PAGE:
Our project is responsible for meeting the United Way strategy of expanding access and improving the quality of early care and education environments for at-risk children. We are currently working with 17 programs in central Iowa that will serve approximately 1500 children birth to age 5 from July 1, 2017 – June 30, 2018. Our goal is to create a system that would support more child care programs serving low-income children. Our vision is that not only will the shared services business model give the center director more time to focus on program needs, but it will also save the program money. They may be paying for accounting services that would no longer be necessary. Without the time and resources to dedicate to the financial billing programs may not be getting all of the money they have coming to them. If we are able to shore up their backroom financial and human resource needs, we can then help them focus on the children. One outcome we will monitor is the number of children receiving a developmental screening. Our goal would be that 80% of the children served in a center taking advantage of shared services will be screened and referred for additional services where necessary. With the transient population served it is difficult to reach 100% of the children served. Our current data shows that of the 1369 children served between July 1, 2017 and December 31, 2017, 73% were screened and 21% of those screened were referred for additional services.

How does or how could your idea impact low-income children? (1500 characters)

Our entire focus is on low-income children. Per the Harvard University Center on the Developing Child publication: A Science-Based Framework for Early Childhood Policy, “For young children from low-income families, participation in very high-quality, center based, early education program has been demonstrated to enhance child cognitive and social development.” The six characteristics of high quality listed in the publication include “(1) highly skilled teachers; (2) small class sizes and high adult-to-child ratios; (3) age-appropriate curricula and stimulating materials in a safe physical setting; (4) a language-rich environment; (5) warm, responsive interactions between staff and children; and (6) high and consistent levels of child participation.” The ECQuIP team works to support the child care programs in these six areas so that the children being served can enter kindergarten on track with their peers not experiencing poverty. Through our work over the past few years, we have recognized that all the work in the classroom will not make a difference if the leader of the program does not have time to direct them toward their vision. They have wonderful ideas and can recognize where change is needed, but they are frustrated because they don’t have time to act on their ideas.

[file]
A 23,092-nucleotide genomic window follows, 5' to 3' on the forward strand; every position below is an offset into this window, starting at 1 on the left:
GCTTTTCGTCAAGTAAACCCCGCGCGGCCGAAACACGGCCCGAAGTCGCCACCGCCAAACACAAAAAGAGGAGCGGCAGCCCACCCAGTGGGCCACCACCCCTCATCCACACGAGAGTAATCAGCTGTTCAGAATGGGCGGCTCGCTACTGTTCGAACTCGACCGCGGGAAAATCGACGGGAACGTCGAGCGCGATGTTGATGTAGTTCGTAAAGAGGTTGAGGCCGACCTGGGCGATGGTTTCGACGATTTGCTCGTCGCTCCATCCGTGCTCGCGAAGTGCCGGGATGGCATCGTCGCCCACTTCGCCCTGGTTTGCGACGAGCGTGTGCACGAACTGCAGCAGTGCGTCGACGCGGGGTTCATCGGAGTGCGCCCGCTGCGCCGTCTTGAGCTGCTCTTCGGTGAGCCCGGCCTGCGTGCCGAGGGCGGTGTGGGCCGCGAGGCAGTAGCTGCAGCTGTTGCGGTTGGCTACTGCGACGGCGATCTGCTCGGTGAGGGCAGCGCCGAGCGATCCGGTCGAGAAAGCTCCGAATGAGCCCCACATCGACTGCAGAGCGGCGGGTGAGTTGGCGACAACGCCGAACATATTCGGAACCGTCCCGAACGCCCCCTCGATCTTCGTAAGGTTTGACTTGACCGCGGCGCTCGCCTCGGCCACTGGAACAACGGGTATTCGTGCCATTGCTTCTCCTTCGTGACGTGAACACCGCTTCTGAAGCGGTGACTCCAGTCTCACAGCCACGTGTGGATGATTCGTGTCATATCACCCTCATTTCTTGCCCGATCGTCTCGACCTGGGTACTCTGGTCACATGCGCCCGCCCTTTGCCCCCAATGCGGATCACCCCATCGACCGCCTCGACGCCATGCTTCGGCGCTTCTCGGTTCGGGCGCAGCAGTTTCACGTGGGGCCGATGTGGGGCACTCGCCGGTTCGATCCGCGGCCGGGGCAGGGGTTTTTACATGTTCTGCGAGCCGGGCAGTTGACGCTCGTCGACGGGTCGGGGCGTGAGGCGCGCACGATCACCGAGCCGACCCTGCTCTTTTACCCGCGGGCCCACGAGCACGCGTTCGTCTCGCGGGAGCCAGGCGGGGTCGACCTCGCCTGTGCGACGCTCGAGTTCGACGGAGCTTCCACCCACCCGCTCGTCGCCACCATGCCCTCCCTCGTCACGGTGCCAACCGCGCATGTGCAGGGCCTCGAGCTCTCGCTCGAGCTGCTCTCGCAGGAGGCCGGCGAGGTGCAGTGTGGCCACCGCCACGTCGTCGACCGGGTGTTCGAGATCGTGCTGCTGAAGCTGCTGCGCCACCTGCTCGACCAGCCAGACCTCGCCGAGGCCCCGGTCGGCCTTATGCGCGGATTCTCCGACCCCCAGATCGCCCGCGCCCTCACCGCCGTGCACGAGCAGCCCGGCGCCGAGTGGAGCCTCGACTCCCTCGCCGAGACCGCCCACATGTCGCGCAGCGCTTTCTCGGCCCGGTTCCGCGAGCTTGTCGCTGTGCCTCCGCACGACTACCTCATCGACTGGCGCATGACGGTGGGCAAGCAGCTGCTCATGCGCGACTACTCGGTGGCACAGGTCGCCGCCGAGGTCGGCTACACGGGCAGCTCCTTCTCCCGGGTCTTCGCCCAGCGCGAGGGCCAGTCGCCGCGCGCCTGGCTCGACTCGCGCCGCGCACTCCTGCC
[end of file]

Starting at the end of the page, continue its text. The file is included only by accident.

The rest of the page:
Innovation: What makes your concept innovative? (1500 characters)

It is difficult to explain the world of child care. These centers are essentially small business’ relying on parent or state fees to survive. The regulations and oversight vary from state to state. There is no one business model that is preferred. In Iowa, anyone can open a center, regardless of their background, early childhood knowledge, or financial resources. If you were to survey center directors, you might find one common complaint; too much to do and not enough time. Everything falls on the shoulders of the center director. This idea of the shared services business model is not new or original. It has been successfully implemented in other states. Unfortunately, the number of shared services opportunities is too few. It takes time, organization, and money to get this plan off the ground. It also requires a sponsor that is grounded in early childhood and has the infrastructure to support the business model. The mission of Iowa AEYC is to promote high-quality early learning for all children, birth through age 8, by connecting practice, policy, and research. We advance a diverse, dynamic early childhood profession and support all who care for, educate, and work on behalf of young children. Housing this shared services project at IAEYC with the ECQuIP team makes good business sense.

Scale: Describe how your idea could reach a significant number of end-users. (1500 characters)